The program pushed Witter out of his reserved shell and presented leadership opportunities that continued to grow his interest in joining the military.

“He was always devoted to the goal. It’s one of the things that stands out even today. He’s more focused,” Jahleel said.

After graduating from Beaufort High School in 2018, Witter made the decision to attend Benedict College, a historically black college (HBCU), on a full academic scholarship. He also joined the school’s track team as a decathlete.

He focused on his studies and athletics until fate stepped in one morning during track practice.

Anthony Robertson is the Benedict College ROTC Coordinator, he’s also an Army ROTC alumnus of Benedict College. He noticed Witter and his teammates warming up and walked over to speak with them about the ROTC program.

“He came up to me and a couple other people one day, and I was listening, but it was going in one ear and out the other. I wasn’t really interested whatsoever,” Witter said.

Robertson confirms that Witter’s attention seemed elsewhere. But, to his surprise, Witter showed up outside his office a few weeks later.

“He said, ‘You’re in charge of ROTC?’ and I said, ‘Yes, I am,’ and he said, ‘I would like to join,’” Robertson recalls.

After meeting Robertson that morning on the track field, he was convinced ROTC wasn’t for him, but fate began to work their way into his daily life.

“I started thinking about what I was going to do after I graduated college and then I started seeing Cadets walking around campus in their uniforms,” Witter said.

He stopped some of the Cadets to talk about the program and their experiences.

“I just felt like it was a good opportunity; it would be stable income – a guaranteed job,” he said.

Witter found himself in Robertson’s office just days later signing up to take the Armed Services Vocational Aptitude Battery (ASVAB).

“The rest is history. He was serious, he was all the way locked in,” Robertson said. “He was a great athlete, he was a great student, his GPA was high, he was a Campus Cadet with the Campus Police Department, and so the bench point for greatness started right then.”

Witter cut his hair, enlisted in the Army National Guard, and took a semester off to attend Basic Advanced Individual Training.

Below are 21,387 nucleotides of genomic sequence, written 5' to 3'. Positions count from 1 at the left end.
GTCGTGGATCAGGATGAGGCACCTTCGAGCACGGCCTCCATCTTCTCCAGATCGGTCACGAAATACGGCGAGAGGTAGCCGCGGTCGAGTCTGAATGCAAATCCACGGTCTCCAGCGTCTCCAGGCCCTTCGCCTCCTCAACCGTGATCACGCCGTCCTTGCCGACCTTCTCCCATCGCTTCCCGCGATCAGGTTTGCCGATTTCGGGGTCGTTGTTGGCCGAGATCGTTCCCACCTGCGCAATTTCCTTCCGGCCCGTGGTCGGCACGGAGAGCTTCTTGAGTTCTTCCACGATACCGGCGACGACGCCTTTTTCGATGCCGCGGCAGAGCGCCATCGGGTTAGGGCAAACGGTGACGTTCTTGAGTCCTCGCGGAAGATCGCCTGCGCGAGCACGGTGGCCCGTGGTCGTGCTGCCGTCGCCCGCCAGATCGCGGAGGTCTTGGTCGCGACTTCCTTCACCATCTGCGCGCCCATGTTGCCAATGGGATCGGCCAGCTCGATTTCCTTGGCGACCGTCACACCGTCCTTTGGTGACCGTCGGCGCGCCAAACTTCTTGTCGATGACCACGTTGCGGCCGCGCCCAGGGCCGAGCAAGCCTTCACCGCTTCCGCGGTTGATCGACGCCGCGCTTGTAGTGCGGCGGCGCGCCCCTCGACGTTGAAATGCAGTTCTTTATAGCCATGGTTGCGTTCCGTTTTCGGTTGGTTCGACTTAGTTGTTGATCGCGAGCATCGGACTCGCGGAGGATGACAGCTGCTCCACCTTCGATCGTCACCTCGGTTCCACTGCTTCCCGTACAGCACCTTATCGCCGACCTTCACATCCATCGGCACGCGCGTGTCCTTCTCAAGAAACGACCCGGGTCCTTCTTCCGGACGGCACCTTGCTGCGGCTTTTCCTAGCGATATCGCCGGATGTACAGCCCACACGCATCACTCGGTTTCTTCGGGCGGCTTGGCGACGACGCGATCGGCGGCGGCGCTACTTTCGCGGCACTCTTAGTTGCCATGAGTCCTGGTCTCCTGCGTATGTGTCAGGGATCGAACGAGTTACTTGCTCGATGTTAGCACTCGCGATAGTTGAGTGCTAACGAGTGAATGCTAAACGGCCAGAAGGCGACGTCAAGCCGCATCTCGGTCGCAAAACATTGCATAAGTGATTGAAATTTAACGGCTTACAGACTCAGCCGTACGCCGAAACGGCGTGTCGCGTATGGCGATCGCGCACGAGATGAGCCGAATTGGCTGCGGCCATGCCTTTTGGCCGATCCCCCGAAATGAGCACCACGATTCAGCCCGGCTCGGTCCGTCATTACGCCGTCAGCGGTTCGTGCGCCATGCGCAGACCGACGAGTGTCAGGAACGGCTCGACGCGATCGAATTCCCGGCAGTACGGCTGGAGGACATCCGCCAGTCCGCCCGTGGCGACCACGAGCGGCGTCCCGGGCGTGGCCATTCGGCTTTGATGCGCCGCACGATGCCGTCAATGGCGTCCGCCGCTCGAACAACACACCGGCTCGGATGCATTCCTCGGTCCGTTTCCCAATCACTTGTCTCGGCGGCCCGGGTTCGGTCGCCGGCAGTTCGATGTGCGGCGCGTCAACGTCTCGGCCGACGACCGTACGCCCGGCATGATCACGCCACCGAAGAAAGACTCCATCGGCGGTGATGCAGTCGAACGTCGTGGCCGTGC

Back from training and officially enrolled in Army ROTC, Witter began to look at his future options. Already a Criminal Justice major, he thought joining the Military Intelligence branch would partner well with his current studies…until he was introduced to helicopters.

“We had a brief on aviation that was really interesting and that changed my whole mindset about what I wanted to do,” Witter said.

Robertson also pushed Witter to think about pursuing the aviation branch and flying helicopters.

“I encouraged him to do some research on it, and I also encouraged him to research the percentage of African Americans who fly helicopters,” Robertson said.

Of the 144 Army ROTC Cadets who branched aviation and will commission this year, only six were African American.

After his research and decision to branch aviation, Witter began studying for the Selection Instrument for Flight Training (SIFT).

The SIFT is a measure of multiple aptitudes, focusing mainly on S.T.E.M.

The SIFT is the first hurdle Witter had to cross to qualify for aviation service. Weeks of studying led to the exam day, and then Witter had to wait.

“After studying and testing he came back with the highest score the ROTC program had ever seen,” Robertson said. “He did everything else right in the ROTC program, so he’s going aviation.”

“I knew Corey had what it takes to be great…He fits everything that embodies being a college student, an ROTC student, he serves in the national guard,” Robertson adds. “He’s a shining example, who I encourage students to pattern themselves behind.”

Witter’s future was confirmed this past fall when he was selected for aviation. He’ll be heading to Ft. Rucker, Alabama to learn how to fly Chinook helicopters after commissioning.

“There’s a lot of things you can do in military, but I feel like flying is one of the biggest things that you can do and it’s one of the greatest opportunities that I’ve seen so far and one of the most interesting,” he said.

Witter also finds the civilian career options for aviators appealing as he plans to one day fly airplanes for a major airline.

Even as Witter knocks out goals toward his future, his brother, Jahleel, is still very present in his life.

“He comes first that’s just how it is,” Jahleel said. “When I made the promise to my mom that I would take care of him, I meant that on all aspects of anything that I could possibly do to make things better or his life easier, it’s what I do.”

Witter took his brother’s promise to heart, and it resonates with him today, remaining a prime focus for his leadership intentions as a future officer in the Army.

“Him putting his life on pause, it was a really big sacrifice for me, and that’s what drives me,” Witter said. “I’m not an aggressive leader but having the experiences that I do – most people haven’t had their parents die – so carrying that with me will help me understand how to treat people and understand their experiences.”